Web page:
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Practice of beheading not limited to Islamic State

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tags: ISIS, beheading



Jonathan Zimmerman is a professor of history and education at New York University. He is the author of "Too Hot to Handle: A Global History of Sex Education," which will be published next year by Princeton University Press.

In 1623, just two years after Native Americans and Pilgrims dined together at the first Thanksgiving, Pilgrim commander Myles Standish decapitated an enemy Indian chieftain and impaled his head on a pike outside of the Plymouth fort.

That's the part we typically omit from our Thanksgiving myth, which emphasizes interracial harmony instead of violence. And we certainly don't like to remember that our forefathers practiced beheading, especially when we're faced with an enemy that still engages in it.

After two American journalists were beheaded by Islamic State fighters, President Obama vowed to dismantle the organization, and has joined with five Arab allies to launch airstrikes on Islamic State targets.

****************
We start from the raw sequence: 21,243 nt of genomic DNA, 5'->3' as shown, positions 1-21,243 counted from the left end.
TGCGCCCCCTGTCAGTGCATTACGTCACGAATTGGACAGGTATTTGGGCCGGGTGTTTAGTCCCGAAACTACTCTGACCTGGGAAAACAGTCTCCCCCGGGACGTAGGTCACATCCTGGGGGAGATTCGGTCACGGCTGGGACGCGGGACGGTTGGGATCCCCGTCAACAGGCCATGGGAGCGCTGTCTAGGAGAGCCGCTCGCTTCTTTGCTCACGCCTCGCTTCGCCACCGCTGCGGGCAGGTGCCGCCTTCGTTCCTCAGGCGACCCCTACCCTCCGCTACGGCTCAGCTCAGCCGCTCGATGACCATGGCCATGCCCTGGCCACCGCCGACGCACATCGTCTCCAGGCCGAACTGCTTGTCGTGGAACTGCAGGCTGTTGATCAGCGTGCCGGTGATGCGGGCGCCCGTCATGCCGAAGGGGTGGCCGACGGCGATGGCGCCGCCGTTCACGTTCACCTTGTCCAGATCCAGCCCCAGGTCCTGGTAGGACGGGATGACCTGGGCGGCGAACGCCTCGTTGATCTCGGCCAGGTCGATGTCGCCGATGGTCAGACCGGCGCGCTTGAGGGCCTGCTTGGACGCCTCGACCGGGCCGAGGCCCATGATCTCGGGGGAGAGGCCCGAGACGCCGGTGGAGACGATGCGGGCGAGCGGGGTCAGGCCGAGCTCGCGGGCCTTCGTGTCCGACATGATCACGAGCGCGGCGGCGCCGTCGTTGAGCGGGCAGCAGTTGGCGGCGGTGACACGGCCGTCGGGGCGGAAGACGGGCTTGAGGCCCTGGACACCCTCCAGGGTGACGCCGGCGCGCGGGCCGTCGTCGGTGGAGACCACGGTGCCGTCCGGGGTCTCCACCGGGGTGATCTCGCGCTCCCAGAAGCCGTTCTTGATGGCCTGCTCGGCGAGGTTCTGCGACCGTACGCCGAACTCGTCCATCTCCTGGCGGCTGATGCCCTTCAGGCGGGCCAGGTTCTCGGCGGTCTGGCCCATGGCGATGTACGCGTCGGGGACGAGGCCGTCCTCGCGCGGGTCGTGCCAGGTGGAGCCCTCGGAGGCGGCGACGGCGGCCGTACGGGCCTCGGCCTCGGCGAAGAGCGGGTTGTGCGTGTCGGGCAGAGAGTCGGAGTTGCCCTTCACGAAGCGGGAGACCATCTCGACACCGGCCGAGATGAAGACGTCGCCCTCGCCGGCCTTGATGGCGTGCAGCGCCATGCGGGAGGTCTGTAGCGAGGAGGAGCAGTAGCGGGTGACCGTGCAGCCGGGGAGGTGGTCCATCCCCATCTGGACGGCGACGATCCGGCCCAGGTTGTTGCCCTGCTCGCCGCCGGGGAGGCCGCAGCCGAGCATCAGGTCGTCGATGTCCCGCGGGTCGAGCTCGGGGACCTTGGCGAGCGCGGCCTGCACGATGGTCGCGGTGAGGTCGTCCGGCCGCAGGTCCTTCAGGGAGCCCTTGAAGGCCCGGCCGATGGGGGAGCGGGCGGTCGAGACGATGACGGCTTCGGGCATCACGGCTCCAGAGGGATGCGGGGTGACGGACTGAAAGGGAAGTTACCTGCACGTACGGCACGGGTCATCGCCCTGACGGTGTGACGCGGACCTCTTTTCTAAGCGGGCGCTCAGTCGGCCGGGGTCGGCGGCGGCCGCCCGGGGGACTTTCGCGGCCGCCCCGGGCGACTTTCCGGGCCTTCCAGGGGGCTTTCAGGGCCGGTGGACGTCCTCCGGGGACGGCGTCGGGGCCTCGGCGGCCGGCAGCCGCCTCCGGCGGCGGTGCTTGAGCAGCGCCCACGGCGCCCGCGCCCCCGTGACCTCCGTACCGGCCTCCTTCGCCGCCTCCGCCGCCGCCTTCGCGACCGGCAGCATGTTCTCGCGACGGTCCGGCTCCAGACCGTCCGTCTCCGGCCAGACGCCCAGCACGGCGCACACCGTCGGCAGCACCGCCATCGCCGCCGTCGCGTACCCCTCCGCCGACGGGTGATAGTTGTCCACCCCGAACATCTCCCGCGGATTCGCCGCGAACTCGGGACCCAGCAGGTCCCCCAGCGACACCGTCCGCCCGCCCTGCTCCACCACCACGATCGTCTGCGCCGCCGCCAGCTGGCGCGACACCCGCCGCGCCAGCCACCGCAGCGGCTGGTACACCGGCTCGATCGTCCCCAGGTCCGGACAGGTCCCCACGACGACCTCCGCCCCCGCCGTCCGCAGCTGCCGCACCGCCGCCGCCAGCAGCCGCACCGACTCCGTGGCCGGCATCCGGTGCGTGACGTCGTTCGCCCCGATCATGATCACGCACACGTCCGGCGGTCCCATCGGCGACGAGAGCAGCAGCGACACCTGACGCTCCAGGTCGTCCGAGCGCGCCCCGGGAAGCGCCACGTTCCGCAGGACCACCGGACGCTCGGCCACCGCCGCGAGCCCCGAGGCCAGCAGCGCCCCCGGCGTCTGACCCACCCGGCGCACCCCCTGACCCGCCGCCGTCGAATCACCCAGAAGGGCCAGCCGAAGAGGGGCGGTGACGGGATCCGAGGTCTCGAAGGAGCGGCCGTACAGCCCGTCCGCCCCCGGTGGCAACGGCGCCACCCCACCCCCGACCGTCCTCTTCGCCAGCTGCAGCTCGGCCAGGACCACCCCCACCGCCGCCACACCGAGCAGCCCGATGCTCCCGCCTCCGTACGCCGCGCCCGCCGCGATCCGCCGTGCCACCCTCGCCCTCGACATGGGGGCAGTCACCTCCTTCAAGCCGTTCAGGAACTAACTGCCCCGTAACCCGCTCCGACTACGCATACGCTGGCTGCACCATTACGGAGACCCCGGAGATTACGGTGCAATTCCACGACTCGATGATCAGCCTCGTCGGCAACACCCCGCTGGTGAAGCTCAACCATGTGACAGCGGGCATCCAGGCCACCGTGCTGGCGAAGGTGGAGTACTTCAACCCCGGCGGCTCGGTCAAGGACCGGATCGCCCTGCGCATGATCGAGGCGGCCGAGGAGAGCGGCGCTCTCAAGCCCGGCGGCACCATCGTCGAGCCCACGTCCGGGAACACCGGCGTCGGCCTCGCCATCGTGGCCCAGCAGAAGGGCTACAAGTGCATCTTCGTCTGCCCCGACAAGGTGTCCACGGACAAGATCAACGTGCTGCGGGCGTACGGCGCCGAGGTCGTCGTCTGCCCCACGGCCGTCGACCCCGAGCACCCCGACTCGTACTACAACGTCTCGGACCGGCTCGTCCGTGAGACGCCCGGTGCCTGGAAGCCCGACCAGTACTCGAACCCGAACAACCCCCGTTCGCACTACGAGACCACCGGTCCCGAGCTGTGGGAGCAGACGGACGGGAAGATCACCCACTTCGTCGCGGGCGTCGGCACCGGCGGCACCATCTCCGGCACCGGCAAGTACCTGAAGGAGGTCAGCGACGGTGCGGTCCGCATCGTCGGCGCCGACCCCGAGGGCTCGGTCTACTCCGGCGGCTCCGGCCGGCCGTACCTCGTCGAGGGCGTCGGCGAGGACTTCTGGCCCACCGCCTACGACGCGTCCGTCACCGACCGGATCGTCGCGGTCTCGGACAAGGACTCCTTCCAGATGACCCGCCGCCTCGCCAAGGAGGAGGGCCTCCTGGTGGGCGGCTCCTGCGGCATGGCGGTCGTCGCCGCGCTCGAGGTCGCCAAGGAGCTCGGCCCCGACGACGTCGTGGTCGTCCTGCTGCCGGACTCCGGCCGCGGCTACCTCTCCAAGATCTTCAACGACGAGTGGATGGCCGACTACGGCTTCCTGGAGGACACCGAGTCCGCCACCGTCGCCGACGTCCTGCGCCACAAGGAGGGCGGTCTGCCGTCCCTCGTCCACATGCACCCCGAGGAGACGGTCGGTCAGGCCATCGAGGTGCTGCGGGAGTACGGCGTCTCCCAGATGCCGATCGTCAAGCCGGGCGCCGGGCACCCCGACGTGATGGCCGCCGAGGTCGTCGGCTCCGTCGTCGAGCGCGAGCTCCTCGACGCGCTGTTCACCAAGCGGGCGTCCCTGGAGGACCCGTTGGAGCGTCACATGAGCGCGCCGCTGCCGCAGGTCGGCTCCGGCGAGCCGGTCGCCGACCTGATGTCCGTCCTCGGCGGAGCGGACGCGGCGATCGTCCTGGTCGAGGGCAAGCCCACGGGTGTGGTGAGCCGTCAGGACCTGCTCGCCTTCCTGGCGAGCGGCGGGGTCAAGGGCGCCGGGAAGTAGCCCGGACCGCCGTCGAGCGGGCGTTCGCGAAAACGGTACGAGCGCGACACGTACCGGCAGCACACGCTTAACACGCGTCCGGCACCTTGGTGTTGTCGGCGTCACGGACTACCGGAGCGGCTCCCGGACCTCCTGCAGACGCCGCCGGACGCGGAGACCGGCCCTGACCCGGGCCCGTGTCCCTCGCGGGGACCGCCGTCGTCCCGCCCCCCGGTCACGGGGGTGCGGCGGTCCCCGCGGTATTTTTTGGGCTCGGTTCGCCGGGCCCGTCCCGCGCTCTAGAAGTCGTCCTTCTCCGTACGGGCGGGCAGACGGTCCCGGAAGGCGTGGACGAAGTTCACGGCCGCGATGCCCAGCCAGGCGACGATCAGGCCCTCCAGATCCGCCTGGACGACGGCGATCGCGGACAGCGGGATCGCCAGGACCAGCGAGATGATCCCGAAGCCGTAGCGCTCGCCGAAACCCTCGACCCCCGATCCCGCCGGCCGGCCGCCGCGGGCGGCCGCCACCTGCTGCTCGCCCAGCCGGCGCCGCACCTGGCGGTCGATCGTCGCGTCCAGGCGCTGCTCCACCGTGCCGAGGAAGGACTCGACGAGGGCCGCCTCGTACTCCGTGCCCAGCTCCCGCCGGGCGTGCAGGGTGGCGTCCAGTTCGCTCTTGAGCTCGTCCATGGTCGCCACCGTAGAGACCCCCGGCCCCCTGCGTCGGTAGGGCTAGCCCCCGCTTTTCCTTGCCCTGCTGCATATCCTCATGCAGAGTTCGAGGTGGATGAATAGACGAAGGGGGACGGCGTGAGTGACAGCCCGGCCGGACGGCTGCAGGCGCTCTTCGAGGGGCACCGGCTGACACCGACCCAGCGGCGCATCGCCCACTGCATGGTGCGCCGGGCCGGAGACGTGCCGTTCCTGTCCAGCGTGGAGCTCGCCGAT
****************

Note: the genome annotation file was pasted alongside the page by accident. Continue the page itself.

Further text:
But one of our allies, Saudi Arabia, still practices beheading. So does the Free Syrian Army, whom Obama pledged to assist in its battle to unseat dictator Bashar Assad. Unlike Assad's "extremist" foes, the argument goes, the Free Syrian Army is a "moderate" force. But it still beheaded six captives in September.

Indeed, beheading is as old as human civilization itself. So it also reminds us how close we remain to savagery, which is what makes decapitation so repulsive and alluring at the same time. We don't want to behold our own brutal natures. But we also can't look away, as the millions of YouTube hits illustrate...

Read entire article at Los Angeles Times


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